Diamonds have many unique properties, including natural fluorescence under ultraviolet light. One technique that jewellers use to help identify and separate diamonds from the diamond look-alikes (such as moisenite and cubic zirconia) is by putting the gem under a UV lamp. If it fluoresces (glows) blue, it is almost certainly a diamond. In fact, about 30% of diamonds have some degree of fluorescence under UV light (However, it is important to know that you cannot follow this logic in reverse and assume that when something does NOT fluoresce it must not be a diamond. Some diamonds do not have fluorescence so this will logic will not work.) Fluorescence usually appears blue, but can be yellow, green, or chalky white also.
How does fluorescence effect the beauty or value of a diamond? The answer to that question depends on the color grade you are buying. First let’s talk about how it affects the beauty. Actually, recent studies by GIA have shown that fluorescence in any amount does not impact the face up appearance of a diamond, except possibly those with extreme fluoresence. Therefore, it is only the erroneous belief of the trade and consumers that causes less demand for stones with fluorescence.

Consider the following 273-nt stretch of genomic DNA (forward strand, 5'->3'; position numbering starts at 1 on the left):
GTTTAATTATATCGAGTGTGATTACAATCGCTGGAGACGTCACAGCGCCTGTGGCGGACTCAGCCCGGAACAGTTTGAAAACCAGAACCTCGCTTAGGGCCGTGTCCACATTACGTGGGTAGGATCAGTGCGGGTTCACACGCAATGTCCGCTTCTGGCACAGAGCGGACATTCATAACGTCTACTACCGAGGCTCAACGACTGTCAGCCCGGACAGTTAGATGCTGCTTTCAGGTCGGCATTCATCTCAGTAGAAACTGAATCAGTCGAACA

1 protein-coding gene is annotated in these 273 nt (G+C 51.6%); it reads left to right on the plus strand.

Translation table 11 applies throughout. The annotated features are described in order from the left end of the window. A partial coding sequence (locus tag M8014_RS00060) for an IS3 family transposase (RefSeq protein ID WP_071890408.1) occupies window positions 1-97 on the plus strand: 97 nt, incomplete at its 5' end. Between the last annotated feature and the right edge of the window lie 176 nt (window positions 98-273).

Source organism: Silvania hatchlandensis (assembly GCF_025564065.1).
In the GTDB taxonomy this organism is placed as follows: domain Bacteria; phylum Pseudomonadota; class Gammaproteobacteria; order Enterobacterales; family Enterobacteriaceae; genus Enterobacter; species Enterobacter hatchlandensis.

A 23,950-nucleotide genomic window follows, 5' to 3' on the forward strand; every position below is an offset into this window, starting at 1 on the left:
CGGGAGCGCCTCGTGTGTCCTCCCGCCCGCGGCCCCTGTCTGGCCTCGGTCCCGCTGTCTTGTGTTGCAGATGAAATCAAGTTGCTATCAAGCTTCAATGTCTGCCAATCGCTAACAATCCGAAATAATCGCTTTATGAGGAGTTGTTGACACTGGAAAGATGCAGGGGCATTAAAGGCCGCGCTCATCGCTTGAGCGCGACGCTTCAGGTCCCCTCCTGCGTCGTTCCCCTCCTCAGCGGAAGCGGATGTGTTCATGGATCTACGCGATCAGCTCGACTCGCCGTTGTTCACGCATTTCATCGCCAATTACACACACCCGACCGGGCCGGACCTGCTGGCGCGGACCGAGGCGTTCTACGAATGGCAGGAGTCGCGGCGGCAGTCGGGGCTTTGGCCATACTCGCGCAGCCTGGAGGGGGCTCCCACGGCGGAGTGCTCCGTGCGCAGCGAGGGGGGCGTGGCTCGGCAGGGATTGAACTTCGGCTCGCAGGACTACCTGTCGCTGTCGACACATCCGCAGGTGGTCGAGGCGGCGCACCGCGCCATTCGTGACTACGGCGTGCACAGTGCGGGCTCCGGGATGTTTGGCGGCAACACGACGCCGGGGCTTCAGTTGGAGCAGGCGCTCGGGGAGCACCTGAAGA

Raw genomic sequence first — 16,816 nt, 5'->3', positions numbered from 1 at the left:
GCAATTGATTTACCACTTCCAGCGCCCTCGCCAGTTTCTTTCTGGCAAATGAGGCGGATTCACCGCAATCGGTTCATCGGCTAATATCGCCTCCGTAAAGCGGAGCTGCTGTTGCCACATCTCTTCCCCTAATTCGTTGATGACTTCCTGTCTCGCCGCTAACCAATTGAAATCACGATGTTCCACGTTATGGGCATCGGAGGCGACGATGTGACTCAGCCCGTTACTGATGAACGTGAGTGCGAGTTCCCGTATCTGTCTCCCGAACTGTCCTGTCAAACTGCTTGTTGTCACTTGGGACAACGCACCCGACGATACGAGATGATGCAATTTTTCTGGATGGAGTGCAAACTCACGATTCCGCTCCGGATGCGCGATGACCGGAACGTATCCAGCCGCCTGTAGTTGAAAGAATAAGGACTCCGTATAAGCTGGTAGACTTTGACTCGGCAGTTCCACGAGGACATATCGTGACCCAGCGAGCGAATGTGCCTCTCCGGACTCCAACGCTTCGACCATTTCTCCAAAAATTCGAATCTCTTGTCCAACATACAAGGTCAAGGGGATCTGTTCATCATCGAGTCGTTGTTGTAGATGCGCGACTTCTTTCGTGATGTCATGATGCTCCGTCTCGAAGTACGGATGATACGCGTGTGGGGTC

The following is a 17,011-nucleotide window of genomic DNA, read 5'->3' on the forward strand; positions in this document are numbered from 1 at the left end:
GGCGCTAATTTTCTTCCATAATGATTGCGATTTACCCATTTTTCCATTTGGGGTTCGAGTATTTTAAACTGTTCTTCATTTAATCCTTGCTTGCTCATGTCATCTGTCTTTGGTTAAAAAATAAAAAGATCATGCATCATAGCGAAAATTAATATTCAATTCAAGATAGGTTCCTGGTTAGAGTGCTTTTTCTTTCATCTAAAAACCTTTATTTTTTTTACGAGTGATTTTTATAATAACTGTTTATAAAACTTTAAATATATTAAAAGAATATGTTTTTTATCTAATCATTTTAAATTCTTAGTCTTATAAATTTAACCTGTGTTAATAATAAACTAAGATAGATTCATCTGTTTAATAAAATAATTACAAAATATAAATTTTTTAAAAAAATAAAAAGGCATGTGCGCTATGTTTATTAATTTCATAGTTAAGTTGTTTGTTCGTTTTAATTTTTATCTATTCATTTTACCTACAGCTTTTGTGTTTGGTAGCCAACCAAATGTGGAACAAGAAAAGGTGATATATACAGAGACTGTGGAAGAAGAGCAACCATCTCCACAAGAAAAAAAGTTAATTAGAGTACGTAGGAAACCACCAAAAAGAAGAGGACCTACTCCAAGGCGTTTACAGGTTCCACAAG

Here is the prevalent belief system to help you understand how fluorescence influences price:
If a diamond has a color grade of J to M, slight to moderate or even strong blue fluorescence in a stone with these color grades actually helps cancel some of the yellow and makes it looks whiter. No price difference occurs.
However, for a diamond with very high color (such as a D to F grade), fluorescence is thought to interfere with the flow of light and can make the diamond appear a little oily or murky. For this reason, we still might recommend None or Slight flourescence in colorless diamonds (D to F color grades). A a small discount (5-10%) may be given depending on the stone’s appearance. In grades inbetween those above (G, H and I), moderate fluorescence might actually impove the color appearance but not the value.